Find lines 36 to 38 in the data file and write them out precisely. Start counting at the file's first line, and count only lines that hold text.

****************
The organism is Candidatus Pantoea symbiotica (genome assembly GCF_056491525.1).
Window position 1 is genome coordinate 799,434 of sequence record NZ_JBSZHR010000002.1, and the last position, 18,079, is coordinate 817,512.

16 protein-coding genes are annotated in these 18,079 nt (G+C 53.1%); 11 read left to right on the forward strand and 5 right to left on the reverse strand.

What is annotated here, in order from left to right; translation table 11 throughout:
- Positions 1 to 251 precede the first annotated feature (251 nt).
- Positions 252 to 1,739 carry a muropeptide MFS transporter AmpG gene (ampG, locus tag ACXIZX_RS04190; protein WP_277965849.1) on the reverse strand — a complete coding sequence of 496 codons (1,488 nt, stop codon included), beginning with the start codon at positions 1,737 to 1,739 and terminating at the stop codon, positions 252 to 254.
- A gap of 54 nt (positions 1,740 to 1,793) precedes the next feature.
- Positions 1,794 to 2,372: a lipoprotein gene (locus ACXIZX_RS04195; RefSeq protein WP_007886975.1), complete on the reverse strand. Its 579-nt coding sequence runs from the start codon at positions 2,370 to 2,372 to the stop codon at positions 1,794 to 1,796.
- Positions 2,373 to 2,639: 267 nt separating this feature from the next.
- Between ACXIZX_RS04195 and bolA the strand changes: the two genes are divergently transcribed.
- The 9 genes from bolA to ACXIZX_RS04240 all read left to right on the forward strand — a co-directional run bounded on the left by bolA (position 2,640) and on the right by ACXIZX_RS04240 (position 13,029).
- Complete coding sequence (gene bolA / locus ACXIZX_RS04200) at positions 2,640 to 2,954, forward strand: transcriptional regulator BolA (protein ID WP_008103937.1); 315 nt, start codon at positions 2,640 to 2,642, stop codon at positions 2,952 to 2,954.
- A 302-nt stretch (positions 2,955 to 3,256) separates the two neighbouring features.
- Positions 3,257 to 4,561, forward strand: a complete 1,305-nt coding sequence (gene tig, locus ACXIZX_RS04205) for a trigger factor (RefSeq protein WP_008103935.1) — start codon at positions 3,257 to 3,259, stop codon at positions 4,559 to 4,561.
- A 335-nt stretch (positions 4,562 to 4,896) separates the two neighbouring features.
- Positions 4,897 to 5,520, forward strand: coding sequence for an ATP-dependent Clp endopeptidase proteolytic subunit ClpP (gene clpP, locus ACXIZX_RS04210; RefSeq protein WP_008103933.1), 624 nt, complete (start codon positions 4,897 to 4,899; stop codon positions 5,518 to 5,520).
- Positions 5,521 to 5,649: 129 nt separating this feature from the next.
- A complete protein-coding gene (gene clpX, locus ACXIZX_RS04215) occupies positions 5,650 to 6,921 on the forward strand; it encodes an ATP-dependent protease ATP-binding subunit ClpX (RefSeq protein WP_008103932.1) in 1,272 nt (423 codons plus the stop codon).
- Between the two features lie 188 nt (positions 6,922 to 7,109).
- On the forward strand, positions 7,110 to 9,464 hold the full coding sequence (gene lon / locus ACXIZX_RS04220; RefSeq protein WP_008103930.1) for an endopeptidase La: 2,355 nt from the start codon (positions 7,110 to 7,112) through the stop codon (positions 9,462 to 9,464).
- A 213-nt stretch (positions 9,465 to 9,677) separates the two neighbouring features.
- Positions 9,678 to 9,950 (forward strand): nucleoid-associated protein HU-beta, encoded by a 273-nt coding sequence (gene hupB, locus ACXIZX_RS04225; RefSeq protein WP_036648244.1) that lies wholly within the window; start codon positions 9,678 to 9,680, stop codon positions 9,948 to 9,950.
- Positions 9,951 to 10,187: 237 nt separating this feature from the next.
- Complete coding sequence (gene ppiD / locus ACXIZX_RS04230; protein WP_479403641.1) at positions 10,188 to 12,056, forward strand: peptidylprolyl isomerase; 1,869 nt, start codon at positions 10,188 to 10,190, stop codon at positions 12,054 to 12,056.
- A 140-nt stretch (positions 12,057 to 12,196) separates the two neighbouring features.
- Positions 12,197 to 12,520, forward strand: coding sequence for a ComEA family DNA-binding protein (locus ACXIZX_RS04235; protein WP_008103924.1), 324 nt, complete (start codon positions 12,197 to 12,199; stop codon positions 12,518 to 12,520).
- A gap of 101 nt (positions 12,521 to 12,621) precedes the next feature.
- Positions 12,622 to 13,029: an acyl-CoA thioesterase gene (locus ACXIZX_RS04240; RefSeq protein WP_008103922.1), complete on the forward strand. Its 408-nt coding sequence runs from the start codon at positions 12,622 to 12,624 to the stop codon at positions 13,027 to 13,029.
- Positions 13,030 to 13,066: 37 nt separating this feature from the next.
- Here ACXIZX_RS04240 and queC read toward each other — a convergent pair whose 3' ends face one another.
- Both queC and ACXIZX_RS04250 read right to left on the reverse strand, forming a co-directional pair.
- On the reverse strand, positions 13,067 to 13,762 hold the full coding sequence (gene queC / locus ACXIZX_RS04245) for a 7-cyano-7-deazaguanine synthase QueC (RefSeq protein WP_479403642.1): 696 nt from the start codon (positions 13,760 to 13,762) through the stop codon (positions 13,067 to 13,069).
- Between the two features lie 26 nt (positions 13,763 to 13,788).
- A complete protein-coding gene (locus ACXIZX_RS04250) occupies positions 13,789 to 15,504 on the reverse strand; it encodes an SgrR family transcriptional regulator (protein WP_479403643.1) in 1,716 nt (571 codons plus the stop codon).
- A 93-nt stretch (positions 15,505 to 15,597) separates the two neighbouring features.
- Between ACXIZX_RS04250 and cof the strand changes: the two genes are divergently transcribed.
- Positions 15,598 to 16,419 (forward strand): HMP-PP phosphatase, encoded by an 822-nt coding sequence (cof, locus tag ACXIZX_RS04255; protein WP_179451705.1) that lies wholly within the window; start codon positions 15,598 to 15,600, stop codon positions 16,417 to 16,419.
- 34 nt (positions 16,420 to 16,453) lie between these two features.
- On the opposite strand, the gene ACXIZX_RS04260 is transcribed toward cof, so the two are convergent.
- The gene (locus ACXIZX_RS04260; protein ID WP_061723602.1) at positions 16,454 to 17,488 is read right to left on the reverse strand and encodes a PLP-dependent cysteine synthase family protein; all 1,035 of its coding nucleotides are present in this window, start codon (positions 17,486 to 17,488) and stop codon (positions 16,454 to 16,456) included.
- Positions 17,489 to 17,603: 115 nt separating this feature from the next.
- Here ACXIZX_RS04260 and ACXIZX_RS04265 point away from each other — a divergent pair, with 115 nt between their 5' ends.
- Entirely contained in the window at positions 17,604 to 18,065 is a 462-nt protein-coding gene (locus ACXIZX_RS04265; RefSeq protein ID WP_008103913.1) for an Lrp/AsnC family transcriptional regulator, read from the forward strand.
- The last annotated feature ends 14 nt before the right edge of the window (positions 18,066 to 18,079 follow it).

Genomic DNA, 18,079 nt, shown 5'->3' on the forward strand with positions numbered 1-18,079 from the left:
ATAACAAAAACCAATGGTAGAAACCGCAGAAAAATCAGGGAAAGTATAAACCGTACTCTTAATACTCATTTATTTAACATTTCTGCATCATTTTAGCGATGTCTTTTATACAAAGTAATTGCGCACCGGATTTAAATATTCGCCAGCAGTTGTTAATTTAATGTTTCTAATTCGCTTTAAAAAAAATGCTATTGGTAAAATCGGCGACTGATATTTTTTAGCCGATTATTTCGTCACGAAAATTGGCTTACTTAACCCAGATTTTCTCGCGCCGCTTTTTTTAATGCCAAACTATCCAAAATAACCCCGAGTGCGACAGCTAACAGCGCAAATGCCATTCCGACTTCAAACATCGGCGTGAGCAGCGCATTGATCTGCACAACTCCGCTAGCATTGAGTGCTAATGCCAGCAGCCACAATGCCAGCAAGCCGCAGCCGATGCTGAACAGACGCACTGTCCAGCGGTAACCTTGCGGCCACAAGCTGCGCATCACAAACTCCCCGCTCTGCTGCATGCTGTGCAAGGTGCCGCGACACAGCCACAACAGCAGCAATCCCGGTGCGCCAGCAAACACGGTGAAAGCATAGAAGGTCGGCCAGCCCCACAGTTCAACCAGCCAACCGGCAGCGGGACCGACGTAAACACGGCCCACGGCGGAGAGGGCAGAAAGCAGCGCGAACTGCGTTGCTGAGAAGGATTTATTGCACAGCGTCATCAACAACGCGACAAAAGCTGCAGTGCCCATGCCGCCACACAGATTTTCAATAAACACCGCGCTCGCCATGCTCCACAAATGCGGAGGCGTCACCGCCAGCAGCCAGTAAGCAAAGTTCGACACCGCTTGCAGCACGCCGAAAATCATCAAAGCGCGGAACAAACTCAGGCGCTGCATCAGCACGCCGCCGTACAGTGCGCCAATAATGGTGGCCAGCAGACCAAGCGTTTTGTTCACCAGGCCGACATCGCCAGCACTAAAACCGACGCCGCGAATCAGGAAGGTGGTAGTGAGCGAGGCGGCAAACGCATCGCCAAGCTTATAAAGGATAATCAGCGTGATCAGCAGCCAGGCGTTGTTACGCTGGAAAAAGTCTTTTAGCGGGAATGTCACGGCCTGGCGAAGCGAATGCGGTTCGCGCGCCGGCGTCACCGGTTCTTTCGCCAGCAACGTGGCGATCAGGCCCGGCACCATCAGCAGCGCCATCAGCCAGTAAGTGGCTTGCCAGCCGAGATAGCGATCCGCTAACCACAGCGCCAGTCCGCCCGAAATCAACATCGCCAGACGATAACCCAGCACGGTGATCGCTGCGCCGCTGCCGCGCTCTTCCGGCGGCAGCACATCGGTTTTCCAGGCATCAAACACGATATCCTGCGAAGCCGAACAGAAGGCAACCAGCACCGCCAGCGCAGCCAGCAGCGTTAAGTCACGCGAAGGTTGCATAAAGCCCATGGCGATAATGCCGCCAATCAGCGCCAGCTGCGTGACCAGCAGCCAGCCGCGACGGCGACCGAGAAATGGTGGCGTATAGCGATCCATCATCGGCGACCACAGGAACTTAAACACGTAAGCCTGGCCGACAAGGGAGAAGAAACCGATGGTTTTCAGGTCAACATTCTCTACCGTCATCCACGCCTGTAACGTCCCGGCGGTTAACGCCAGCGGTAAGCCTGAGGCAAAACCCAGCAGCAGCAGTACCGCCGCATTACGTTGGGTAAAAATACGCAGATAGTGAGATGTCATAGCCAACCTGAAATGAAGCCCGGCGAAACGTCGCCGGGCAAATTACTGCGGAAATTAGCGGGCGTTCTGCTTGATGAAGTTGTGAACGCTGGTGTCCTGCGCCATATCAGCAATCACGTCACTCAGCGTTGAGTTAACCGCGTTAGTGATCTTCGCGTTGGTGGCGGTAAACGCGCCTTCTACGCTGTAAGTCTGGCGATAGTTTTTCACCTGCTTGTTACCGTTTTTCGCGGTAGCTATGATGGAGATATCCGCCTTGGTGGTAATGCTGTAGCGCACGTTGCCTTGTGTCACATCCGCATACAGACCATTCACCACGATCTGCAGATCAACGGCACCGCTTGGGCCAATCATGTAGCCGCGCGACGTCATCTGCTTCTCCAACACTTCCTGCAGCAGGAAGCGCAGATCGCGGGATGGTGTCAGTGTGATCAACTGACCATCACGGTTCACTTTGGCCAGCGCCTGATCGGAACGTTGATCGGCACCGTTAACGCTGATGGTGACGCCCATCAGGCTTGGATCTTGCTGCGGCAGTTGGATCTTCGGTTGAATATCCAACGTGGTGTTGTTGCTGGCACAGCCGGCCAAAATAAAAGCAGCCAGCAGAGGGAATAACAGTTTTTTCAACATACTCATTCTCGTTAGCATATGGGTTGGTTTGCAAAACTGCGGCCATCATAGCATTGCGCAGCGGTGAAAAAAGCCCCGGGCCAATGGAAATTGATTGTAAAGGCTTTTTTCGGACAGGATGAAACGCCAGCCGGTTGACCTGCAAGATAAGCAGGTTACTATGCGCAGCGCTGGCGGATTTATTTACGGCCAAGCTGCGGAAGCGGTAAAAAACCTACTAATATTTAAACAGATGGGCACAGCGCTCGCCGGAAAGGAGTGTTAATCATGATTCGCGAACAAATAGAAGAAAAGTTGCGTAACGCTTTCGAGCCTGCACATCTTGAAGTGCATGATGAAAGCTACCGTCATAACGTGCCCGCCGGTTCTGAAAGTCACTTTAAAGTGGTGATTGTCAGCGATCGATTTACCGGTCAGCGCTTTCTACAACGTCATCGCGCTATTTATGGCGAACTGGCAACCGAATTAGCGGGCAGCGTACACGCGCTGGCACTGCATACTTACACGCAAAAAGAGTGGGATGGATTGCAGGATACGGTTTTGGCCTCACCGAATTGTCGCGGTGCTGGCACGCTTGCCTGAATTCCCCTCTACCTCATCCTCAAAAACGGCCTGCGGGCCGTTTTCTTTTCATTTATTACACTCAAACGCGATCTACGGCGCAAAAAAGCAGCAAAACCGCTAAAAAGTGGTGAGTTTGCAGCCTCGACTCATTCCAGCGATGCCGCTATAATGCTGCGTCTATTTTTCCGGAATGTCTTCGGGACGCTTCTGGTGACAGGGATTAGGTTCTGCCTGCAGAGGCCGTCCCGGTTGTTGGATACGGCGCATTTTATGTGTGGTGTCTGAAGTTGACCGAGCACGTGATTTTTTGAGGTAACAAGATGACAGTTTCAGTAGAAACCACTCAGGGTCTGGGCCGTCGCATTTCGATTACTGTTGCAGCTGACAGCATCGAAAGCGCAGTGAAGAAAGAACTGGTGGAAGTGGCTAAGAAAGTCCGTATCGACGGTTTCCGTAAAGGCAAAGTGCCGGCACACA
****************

- Between ACXIZX_RS04250 and cof the strand changes: the two genes are divergently transcribed.
- Positions 15,598 to 16,419 (forward strand): HMP-PP phosphatase, encoded by an 822-nt coding sequence (cof, locus tag ACXIZX_RS04255; protein WP_179451705.1) that lies wholly within the window; start codon positions 15,598 to 15,600, stop codon positions 16,417 to 16,419.
- 34 nt (positions 16,420 to 16,453) lie between these two features.